On Being Light-Skinned, Hispanic, & On The Hunt For A Foundation Shade That Doesn't Cover Up My Ethnicity
I am light-skinned and Hispanic. This is not just because of my Euro-American father, a man of mixed British descent, and his contribution to my gene pool. My mother, a native Salvadorian, is light-skinned and many of my Salvadorian relatives are light-skinned, too. There are even redheads, born in Central America to Central American parents, on my mother's side of the family. They grew up eating pupusas, playing in coffee plantations, and speaking Spanish.
Meanwhile, I grew up in suburban Washington, D.C. wondering, among other things, why so many of the stars of Latin American telenovelas were light-skinned like my family, yet my elementary school classmates couldn't believe my sisters and I were Latinas. And, once I reached my teens, why was shopping for foundation, concealer, and powder at the drugstore so darn hard? How come Jennifer Lopez seemed to be the only woman representing Hispanic beauty in mainstream American culture?
Before I ruffle too many tail feathers, let me define a couple of terms, going by none other than the dictionary (yeah, I'm pulling that one). The word "Hispanic" refers to anyone who can trace their origins to the Iberian Peninsula, where Spain and Portugal are located, though not all Portuguese embrace the term. "Latino" means anyone from Latin America or anyone descended from Latin Americans. Neither word refers to race; they refer to ethnicity.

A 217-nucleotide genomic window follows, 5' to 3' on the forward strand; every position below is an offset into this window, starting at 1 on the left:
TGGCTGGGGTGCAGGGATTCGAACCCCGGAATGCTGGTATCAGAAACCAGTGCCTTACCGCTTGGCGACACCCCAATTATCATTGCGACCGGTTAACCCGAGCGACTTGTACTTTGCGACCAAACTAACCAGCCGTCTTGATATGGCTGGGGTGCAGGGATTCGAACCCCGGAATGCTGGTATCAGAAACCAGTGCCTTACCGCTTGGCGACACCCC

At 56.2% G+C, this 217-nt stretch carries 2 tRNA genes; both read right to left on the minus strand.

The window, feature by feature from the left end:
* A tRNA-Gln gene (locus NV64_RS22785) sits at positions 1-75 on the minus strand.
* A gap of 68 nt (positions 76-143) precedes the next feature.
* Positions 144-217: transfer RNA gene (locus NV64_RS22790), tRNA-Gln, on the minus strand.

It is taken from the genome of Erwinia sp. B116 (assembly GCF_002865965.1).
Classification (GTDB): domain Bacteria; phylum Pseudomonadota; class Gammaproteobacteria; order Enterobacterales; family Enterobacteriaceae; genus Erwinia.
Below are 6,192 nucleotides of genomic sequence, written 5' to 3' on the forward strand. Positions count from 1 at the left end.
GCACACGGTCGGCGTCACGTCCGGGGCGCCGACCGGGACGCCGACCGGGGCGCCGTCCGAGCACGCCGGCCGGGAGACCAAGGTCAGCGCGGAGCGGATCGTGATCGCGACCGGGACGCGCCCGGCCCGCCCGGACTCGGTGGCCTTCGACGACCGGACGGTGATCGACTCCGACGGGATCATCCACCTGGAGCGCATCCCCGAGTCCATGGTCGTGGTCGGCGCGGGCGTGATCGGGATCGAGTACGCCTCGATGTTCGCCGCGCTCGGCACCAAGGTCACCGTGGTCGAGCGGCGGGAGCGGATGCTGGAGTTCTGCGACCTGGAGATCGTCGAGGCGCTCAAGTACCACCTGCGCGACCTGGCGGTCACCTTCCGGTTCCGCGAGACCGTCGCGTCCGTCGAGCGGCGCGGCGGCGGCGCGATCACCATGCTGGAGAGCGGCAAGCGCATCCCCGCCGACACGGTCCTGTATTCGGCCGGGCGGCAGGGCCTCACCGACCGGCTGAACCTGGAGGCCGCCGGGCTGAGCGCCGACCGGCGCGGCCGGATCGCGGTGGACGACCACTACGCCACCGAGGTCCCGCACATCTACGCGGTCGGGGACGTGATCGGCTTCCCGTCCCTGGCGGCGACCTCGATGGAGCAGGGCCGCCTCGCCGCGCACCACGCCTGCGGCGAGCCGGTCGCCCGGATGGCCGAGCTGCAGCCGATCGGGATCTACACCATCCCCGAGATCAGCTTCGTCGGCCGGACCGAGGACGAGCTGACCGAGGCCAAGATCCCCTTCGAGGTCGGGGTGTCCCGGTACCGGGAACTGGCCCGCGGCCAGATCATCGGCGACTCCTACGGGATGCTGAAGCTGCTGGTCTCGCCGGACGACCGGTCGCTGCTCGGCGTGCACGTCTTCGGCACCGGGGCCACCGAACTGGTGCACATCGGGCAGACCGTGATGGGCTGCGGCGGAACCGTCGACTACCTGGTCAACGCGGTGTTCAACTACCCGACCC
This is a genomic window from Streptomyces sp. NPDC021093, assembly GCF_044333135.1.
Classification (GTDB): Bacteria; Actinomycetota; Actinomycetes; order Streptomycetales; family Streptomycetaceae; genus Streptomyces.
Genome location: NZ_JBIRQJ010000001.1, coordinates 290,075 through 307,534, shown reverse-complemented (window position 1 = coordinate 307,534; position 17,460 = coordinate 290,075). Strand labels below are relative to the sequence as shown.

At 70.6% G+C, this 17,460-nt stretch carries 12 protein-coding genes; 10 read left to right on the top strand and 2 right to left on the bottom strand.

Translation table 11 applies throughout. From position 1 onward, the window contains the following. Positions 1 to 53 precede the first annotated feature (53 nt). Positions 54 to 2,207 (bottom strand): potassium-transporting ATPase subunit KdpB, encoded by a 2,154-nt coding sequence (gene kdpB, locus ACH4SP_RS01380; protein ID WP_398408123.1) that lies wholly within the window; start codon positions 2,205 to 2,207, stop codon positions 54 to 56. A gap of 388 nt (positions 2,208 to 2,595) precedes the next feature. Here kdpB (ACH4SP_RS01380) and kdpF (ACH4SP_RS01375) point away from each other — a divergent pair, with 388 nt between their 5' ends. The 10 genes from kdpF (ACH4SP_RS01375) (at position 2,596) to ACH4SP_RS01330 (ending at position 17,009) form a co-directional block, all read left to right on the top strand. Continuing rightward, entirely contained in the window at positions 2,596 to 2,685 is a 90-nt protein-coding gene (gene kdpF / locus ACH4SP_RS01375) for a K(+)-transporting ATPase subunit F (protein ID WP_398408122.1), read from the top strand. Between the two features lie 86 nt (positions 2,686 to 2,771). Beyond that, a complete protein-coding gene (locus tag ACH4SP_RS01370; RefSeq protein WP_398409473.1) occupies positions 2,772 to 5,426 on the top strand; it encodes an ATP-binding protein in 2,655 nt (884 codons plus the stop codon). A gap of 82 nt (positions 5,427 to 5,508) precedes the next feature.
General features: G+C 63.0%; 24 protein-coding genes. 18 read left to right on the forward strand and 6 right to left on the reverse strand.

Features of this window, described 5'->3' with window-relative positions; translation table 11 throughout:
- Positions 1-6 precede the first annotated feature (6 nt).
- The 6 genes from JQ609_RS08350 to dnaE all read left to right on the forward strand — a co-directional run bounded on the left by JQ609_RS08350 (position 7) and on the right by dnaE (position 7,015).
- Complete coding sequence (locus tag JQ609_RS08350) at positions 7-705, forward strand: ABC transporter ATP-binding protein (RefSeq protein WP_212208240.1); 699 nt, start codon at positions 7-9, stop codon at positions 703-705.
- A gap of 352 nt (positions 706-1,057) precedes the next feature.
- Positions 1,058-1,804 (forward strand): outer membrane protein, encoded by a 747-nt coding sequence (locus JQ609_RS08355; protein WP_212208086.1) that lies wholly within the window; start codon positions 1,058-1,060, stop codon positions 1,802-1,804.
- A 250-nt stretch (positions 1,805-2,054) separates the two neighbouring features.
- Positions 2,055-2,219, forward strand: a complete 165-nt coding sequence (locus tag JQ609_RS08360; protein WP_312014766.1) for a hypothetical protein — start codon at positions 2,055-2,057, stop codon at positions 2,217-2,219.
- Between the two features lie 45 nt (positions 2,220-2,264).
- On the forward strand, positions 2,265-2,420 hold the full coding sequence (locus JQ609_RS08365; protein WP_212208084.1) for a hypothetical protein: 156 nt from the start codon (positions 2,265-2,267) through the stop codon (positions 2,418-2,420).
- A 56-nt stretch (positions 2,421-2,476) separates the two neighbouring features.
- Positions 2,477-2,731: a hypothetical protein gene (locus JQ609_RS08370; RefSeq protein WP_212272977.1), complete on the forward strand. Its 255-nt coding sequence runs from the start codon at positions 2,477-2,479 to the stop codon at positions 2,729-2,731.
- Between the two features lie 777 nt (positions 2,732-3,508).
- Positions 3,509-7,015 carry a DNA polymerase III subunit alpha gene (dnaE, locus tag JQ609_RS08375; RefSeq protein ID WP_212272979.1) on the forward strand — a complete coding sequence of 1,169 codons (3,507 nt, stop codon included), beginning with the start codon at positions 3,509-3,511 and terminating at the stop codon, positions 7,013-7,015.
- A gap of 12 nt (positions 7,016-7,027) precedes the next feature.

So, a Spaniard born in Spain and raised by Spanish parents is Hispanic, but not Latino. Though many Latinos are Hispanic, not all are. Shortly after Columbus blundered his way to the Americas, the New World became a place where Spanish conquistadors, the indigenous people of the Americas, and African slaves mixed and procreated. So someone could have ancestors who were African slaves and the indigenous people but not necessarily Spanish conquistadors.
Granted, lineage in Latin America is a tricky thing to prove since the Spanish documented their slaves as property, not people. Indigenous people also didn't document their ancestors the way Europeans did, with inky tree drawings in thick books passed down from generation to generation. And let's be real: In the days of the Spanish conquest, mass rape was a problem. Historians may argue to what extent, but, even with consensual lovin', interracial marriage was discouraged, and the " mestizos " born from such unions had fewer rights than their European parents. Children born out of wedlock often weren't documented out of fear and shame.
This is all background that my progressive high school Spanish and history teachers pointed out, yet it does not seem to be common knowledge. To quote my little sister from a recent Facebook chat, one of the frustrations of being light-skinned and Hispanic is "having to educate others about how Hispanics come in all colors and it's not a race and how we aren't all Spanish."
Because I have light-olive skin, I am not always taken for Hispanic (or at least not Latino), which doesn't particularly bother me, except for the assumptions, or even accusations, some people make. Here is the first issue: In the United States, many Euro-Americans do not distinguish between the words "Hispanic" or "Latino." While my idealistic little heart wishes we didn't bother classifying people by race and ethnicity at all, the fact is that people do. Since semantics have real-world implications, we should use words accurately to minimize confusion, or at least try.
Second, many Euro-Americans believe that all Hispanics and Latinos are brown and short, with straight, black hair. This is not only untrue, but, as previously mentioned, there are numerous exceptions to this so-called rule. Upon hearing this, most people are happy to learn more, but I've seen some people get rude, even angry. They don't like hearing that they are wrong, especially if they hold unfavorable opinions of Hispanics and Latinos for whatever reason.